In today’s workforce, approximately 30 million people are exposed to hazardous noise. Thousands of workers every year suffer from preventable hearing loss due to high workplace noise levels. Since 2004, the Bureau of Labor Statistics has reported that nearly 125,000 workers have suffered significant, permanent hearing loss.
At a neighbor’s barbecue recently, I met an older gentleman who talked about his recent retirement from a printing organization. He spent years running printing presses and maintaining large machines that pumped out millions of printed materials each week.
I was touring a printing plant not long ago and had a little trouble hearing our host over the sound of the large presses. I noticed that not all of the workers wore hearing protection… and I couldn’t help but cringe as two unprotected workers leaned in with faces almost touching to hear one another over repetitious blaring.
I’ve been to many manufacturing plants, construction sites and
bustling warehouses around the world. One thing that always
strikes me is the sound at these locations and the workers
that are exposed to those sounds every day. Sound can have
a lasting and profound impact on our hearing and the way we
work. So it should not be surprising that every year, 30 million
people in the United States are exposed to hazardous noise
where they work.
A successful hearing loss prevention program benefits both the company and the affected employee. Employees are spared disabling hearing impairments and evidence suggests that they may experience less fatigue and generally better health. Ultimately, the company benefits from reduced medical expenses and worker compensation costs. In some cases there may be improved morale and work efficiency.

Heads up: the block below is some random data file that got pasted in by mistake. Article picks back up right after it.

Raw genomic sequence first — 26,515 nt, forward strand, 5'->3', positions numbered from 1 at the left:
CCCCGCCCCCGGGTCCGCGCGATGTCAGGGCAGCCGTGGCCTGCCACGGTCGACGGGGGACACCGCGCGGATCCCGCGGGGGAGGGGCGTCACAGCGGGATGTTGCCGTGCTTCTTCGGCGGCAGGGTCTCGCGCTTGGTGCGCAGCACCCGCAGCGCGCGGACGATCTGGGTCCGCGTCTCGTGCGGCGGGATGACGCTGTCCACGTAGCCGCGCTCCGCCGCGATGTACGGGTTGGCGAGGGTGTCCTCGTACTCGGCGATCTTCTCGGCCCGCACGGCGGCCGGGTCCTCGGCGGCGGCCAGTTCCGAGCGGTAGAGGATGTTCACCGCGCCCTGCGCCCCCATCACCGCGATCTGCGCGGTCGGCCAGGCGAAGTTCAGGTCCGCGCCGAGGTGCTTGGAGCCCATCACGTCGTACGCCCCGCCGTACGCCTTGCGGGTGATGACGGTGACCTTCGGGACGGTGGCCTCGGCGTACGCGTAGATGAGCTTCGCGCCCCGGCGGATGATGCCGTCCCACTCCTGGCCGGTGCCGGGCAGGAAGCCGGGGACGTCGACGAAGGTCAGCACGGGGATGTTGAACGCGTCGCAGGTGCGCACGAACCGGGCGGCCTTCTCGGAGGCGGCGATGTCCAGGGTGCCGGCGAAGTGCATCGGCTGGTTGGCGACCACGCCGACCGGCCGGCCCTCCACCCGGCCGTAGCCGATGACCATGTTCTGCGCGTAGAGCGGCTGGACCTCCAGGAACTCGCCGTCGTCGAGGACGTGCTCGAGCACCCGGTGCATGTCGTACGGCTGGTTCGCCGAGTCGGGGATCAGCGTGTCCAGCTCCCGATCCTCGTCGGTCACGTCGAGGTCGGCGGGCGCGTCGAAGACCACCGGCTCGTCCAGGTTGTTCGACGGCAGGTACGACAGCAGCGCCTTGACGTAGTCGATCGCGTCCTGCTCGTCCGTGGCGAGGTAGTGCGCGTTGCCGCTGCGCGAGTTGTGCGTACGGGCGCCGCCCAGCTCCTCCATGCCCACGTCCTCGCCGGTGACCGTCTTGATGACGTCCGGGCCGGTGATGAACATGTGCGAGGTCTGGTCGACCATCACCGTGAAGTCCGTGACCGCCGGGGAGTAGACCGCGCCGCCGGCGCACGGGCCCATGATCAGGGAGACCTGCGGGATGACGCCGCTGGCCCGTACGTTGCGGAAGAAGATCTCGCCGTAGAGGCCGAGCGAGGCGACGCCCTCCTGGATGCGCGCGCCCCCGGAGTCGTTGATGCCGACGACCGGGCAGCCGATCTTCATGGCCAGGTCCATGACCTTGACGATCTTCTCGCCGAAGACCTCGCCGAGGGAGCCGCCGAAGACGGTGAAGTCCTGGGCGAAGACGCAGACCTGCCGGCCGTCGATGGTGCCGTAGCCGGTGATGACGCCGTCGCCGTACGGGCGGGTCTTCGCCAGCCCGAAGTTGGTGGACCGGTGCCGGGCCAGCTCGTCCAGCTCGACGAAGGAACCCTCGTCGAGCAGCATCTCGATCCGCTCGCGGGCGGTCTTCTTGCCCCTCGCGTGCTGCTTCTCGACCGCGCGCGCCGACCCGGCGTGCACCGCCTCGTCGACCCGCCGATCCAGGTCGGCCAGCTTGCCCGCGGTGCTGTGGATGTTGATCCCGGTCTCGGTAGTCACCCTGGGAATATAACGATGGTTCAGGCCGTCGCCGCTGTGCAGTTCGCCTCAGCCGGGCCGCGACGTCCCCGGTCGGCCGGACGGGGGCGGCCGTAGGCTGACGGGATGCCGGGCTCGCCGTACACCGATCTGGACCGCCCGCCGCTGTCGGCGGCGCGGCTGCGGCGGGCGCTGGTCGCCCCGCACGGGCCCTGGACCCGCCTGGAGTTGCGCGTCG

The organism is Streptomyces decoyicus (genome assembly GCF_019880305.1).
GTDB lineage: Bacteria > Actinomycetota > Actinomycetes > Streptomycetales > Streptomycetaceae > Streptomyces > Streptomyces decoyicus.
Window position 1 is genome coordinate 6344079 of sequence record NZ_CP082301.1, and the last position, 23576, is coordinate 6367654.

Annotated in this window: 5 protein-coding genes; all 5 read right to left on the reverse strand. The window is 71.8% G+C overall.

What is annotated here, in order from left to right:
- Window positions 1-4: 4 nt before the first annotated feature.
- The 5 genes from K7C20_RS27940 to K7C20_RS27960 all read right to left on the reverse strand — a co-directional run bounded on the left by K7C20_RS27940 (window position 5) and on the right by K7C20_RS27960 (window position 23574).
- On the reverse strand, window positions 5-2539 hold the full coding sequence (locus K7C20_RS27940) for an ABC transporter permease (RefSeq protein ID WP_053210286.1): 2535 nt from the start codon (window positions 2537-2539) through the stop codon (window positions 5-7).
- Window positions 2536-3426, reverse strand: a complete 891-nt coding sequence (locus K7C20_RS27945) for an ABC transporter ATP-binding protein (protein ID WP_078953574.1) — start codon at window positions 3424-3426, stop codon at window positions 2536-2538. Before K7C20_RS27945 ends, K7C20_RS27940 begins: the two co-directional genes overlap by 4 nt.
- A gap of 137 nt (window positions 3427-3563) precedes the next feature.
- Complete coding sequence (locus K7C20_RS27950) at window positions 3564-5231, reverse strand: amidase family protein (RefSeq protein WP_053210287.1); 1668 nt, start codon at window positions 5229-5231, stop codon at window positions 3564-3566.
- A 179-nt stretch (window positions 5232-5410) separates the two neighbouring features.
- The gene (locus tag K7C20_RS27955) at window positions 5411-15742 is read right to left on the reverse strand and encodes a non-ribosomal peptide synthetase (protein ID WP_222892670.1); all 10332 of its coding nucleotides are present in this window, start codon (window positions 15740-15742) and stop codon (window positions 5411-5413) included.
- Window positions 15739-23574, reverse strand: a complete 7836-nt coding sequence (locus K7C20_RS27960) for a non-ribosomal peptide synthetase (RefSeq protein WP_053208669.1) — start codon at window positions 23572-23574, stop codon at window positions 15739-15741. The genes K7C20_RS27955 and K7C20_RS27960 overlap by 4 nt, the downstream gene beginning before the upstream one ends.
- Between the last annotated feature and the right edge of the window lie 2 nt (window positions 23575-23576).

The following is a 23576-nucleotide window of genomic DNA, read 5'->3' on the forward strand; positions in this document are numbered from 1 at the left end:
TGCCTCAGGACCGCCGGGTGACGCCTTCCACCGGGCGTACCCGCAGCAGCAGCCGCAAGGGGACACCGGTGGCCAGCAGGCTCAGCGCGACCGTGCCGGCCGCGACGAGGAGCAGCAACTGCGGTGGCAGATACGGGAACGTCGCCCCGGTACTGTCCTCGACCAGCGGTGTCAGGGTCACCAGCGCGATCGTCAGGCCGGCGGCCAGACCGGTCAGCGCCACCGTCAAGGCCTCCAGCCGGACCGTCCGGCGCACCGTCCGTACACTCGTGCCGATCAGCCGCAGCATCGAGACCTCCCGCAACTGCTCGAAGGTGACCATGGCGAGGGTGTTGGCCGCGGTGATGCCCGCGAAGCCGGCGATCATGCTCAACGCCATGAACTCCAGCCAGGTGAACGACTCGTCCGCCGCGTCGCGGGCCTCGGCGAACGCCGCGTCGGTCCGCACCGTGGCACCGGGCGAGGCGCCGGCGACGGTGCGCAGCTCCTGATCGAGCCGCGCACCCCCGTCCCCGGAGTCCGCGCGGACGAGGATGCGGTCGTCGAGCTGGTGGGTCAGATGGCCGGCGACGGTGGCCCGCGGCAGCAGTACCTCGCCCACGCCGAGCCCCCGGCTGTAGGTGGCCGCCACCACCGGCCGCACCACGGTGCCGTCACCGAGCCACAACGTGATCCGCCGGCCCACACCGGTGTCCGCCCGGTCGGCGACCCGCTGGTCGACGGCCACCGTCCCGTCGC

Hearing protection is required if a worker is subject to noise above 85 decibels over an eight-hour period. If hearing protection is required, then a complete hearing loss prevention program should be instituted. We will discuss hearing loss prevention programs in our next blog.
According to the Centers for Disease Control and Prevention (CDC), Occupational hearing loss is the most common work-related injury in the United States (especially in the manufacturing sector). Approximately 22 million U.S. workers are exposed to hazardous noise levels at work, and an additional 9 million exposed to ototoxic chemicals. An estimated $242 million is spent annually on worker’s compensation for hearing loss disability